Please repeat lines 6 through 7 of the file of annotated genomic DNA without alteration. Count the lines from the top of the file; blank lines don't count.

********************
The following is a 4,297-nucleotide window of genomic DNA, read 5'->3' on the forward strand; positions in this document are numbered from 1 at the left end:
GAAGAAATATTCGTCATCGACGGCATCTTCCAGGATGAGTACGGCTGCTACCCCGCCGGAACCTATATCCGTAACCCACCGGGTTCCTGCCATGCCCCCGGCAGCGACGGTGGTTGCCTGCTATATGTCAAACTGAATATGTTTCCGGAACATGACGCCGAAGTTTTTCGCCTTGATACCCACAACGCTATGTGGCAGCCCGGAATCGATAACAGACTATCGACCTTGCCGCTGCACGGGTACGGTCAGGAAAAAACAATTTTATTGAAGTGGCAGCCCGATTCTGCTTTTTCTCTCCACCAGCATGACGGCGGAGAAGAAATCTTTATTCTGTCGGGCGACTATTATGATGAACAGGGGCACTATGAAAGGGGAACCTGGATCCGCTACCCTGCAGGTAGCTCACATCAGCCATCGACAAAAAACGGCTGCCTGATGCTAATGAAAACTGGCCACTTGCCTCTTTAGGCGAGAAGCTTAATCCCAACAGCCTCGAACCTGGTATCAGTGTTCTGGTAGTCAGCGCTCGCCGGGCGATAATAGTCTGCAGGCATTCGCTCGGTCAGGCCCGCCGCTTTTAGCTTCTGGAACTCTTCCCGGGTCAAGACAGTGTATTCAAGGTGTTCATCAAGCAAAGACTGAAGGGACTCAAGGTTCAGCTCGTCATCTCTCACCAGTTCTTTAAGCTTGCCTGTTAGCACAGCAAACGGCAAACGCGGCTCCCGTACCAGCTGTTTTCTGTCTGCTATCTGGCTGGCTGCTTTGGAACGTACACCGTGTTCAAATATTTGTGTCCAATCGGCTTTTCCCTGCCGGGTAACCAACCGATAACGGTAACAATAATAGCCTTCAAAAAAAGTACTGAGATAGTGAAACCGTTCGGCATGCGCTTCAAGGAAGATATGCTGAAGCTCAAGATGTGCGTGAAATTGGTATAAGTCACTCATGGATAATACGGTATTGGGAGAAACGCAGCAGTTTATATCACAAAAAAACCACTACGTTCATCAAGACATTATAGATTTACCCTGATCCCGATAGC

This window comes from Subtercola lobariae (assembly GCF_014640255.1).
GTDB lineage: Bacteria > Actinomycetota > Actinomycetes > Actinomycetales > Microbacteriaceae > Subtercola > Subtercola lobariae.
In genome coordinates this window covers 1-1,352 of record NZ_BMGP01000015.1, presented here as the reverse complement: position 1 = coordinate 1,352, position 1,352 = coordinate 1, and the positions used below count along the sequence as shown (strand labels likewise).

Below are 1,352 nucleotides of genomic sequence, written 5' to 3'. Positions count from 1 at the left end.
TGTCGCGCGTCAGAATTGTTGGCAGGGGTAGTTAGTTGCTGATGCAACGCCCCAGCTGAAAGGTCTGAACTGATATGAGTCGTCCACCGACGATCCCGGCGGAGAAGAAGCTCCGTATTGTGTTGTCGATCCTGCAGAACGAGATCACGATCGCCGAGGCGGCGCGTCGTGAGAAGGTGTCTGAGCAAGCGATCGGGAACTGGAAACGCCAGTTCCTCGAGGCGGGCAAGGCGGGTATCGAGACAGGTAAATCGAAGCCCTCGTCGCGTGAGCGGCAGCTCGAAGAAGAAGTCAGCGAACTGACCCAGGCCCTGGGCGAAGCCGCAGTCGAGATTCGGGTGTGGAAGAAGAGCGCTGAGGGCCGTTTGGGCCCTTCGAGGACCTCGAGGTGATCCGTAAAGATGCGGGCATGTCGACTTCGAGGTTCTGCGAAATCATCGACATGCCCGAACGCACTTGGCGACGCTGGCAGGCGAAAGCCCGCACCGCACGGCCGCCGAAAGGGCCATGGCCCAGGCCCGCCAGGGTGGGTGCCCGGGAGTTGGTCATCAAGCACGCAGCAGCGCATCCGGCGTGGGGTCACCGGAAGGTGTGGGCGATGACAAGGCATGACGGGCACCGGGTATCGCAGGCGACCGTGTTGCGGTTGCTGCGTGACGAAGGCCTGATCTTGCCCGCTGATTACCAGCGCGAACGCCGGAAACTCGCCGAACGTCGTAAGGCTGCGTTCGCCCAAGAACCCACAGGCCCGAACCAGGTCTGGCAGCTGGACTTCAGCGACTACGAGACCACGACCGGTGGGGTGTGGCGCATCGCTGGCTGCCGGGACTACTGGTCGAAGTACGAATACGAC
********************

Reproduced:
Below are 1,352 nucleotides of genomic sequence, written 5' to 3'. Positions count from 1 at the left end.
TGTCGCGCGTCAGAATTGTTGGCAGGGGTAGTTAGTTGCTGATGCAACGCCCCAGCTGAAAGGTCTGAACTGATATGAGTCGTCCACCGACGATCCCGGCGGAGAAGAAGCTCCGTATTGTGTTGTCGATCCTGCAGAACGAGATCACGATCGCCGAGGCGGCGCGTCGTGAGAAGGTGTCTGAGCAAGCGATCGGGAACTGGAAACGCCAGTTCCTCGAGGCGGGCAAGGCGGGTATCGAGACAGGTAAATCGAAGCCCTCGTCGCGTGAGCGGCAGCTCGAAGAAGAAGTCAGCGAACTGACCCAGGCCCTGGGCGAAGCCGCAGTCGAGATTCGGGTGTGGAAGAAGAGCGCTGAGGGCCGTTTGGGCCCTTCGAGGACCTCGAGGTGATCCGTAAAGATGCGGGCATGTCGACTTCGAGGTTCTGCGAAATCATCGACATGCCCGAACGCACTTGGCGACGCTGGCAGGCGAAAGCCCGCACCGCACGGCCGCCGAAAGGGCCATGGCCCAGGCCCGCCAGGGTGGGTGCCCGGGAGTTGGTCATCAAGCACGCAGCAGCGCATCCGGCGTGGGGTCACCGGAAGGTGTGGGCGATGACAAGGCATGACGGGCACCGGGTATCGCAGGCGACCGTGTTGCGGTTGCTGCGTGACGAAGGCCTGATCTTGCCCGCTGATTACCAGCGCGAACGCCGGAAACTCGCCGAACGTCGTAAGGCTGCGTTCGCCCAAGAACCCACAGGCCCGAACCAGGTCTGGCAGCTGGACTTCAGCGACTACGAGACCACGACCGGTGGGGTGTGGCGCATCGCTGGCTGCCGGGACTACTGGTCGAAGTACGAATACGAC